baking in Japanese. Yakimono or broiling in Japan is a very early form of cooking that dates from way back. Yakimono is broadly divided into two (2) categories based on how the food is cooked or the heating method: Direct broiling and Indirect broiling. (1) Direct Broiling involves cooking food under or over a naked flame, using skewers or wire mesh. (2) Indirect Broiling means that foods are cooked by putting a metal or stone between the heat source and the ingredients, or by wrapping in paper or foil prior to broiling. Proper skewering techniques and controlling the heat are important elements for successful Yakimono. Yakimono is also categorized based on Preparation Method: (1) Salt-broiling: the basis of all other broiling (2) Tare-Yaki: broiling while basting or brushing on a sauce . "Teriyaki " is a variety of Tare-yaki. (3) Tsuke-Yaki: broiling foods that have been pickled in a sake paste or miso paste prior to broiling (4) "Cosmetic" broiling: this broiling method affects the look of the dish, and involves the use of egg yolk, sea urchin roe, sesame seeds, etc.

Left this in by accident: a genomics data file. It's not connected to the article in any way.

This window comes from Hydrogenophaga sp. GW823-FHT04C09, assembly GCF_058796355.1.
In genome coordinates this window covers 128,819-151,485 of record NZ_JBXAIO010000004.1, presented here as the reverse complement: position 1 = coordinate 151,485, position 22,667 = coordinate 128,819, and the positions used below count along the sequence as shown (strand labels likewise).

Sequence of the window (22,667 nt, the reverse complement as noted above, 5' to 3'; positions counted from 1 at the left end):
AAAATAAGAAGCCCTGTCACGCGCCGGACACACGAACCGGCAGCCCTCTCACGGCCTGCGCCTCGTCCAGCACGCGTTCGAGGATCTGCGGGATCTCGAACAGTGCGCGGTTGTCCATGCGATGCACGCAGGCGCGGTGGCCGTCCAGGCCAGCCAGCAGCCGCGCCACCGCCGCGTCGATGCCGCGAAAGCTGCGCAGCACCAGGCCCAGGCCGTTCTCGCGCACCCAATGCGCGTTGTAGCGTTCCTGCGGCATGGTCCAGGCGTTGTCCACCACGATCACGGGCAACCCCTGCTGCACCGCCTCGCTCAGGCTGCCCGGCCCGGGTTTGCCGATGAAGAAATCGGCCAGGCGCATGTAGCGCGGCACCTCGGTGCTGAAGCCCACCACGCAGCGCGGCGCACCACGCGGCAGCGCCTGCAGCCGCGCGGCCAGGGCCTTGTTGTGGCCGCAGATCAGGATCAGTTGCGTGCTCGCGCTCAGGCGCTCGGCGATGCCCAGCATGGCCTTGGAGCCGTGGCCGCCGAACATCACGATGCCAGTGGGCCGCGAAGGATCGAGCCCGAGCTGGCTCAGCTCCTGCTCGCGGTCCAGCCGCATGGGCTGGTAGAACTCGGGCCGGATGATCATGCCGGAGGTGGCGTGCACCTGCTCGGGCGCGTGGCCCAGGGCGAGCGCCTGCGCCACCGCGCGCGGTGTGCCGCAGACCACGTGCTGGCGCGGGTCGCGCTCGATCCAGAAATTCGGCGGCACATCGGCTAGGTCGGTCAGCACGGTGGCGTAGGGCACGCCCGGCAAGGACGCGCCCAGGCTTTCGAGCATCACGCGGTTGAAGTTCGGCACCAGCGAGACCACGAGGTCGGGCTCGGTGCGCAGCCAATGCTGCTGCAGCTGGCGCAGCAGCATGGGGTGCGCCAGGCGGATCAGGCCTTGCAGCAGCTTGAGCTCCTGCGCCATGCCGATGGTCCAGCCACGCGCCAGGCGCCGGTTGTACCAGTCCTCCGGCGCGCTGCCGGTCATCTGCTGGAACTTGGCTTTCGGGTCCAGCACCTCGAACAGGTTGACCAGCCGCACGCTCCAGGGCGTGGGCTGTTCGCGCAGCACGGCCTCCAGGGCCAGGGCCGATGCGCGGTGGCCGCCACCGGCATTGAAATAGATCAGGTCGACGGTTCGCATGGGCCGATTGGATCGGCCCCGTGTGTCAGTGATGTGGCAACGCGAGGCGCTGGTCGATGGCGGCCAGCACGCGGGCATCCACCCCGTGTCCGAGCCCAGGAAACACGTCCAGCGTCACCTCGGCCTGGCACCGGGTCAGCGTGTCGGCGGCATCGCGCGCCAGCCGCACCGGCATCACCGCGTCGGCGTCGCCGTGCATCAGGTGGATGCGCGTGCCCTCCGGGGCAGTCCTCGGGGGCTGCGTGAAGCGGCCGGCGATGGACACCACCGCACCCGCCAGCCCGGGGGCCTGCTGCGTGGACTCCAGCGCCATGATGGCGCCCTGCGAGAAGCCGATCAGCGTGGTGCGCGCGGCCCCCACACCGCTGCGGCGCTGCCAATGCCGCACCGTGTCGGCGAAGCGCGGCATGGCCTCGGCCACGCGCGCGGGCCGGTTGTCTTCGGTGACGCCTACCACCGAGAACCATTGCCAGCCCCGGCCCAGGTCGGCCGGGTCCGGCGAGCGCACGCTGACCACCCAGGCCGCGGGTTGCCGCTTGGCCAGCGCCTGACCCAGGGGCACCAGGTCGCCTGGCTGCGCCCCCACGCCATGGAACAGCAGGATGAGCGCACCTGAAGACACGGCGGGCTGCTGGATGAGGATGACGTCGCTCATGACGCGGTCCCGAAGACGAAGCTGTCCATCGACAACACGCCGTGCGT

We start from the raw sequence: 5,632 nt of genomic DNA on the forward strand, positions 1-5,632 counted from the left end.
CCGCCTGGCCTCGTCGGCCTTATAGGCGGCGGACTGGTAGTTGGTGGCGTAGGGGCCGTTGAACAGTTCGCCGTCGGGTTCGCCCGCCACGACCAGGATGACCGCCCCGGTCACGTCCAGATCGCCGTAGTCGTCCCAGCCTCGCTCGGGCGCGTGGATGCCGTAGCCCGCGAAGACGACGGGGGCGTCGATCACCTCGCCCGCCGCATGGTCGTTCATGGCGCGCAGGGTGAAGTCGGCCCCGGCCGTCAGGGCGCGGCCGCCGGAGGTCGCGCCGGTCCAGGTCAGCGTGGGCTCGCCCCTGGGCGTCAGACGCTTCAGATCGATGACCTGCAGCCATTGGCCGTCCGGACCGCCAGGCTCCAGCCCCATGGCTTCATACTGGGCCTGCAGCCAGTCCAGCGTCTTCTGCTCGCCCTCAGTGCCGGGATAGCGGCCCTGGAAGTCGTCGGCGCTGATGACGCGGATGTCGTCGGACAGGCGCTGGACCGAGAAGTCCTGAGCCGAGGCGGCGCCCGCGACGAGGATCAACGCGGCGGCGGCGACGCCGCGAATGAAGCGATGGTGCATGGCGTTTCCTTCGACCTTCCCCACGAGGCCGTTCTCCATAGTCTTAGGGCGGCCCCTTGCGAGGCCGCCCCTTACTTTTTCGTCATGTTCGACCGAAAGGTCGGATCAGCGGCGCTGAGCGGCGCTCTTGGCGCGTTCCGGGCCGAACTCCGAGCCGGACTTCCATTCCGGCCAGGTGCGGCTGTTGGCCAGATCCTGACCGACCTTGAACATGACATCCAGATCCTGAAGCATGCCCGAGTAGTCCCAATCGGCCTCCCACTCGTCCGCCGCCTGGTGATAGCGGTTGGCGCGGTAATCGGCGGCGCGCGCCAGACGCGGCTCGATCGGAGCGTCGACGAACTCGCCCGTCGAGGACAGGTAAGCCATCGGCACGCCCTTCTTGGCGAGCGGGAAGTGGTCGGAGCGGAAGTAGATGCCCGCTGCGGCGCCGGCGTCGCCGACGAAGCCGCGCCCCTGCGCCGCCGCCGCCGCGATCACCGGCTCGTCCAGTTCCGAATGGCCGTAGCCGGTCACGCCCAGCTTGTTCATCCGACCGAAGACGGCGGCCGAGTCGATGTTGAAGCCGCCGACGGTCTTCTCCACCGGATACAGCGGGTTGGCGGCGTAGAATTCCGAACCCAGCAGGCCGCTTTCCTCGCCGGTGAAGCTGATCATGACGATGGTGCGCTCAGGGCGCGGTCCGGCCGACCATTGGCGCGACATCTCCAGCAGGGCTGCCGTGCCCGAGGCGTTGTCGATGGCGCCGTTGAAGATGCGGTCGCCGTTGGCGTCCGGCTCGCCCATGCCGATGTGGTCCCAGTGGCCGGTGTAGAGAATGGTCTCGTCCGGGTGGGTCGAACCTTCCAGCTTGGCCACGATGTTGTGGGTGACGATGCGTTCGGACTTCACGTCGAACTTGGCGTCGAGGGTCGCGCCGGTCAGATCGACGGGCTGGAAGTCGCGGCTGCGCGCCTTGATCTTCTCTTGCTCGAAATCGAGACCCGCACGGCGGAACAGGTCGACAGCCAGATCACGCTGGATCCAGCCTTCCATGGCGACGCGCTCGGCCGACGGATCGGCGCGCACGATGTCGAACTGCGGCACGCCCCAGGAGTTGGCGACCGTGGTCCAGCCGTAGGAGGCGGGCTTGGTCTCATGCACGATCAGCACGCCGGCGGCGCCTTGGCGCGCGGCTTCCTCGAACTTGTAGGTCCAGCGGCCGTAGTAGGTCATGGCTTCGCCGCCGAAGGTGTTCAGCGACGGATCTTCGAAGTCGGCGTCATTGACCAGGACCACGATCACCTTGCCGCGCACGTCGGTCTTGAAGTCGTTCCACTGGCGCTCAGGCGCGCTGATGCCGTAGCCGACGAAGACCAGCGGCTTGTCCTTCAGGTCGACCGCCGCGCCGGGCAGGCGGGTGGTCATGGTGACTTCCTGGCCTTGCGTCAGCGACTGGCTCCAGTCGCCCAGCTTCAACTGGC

countries throughout the world. Yarrow is very common along roadsides and in old fields, pastures, and meadows in the eastern and central United States and Canada. This plant has leaves which are are used as an herb - used as a spice or to flavor omelettes, stews and salads. It is also used to make tea. The dry herb (stem, leaves and flower) are has a strong sage flavor. Moreover, Yarrow is a very valuable medicinal herb, with much scientific evidence of use in alternative medicine. Yarrow's other common names are: Milfoil, Old Man's Pepper, Soldier's Woundwort, Knight's Milfoil, Thousand Weed, Nose Bleed, Carpenter's Weed, Bloodwort, or Staunchweed. Here is a Recipe for Yarrow Aromatic Tea: To 1 tsp. dried herb add 1 cup boiling water, steep for 10 min. sweeten to taste. Take at bedtime.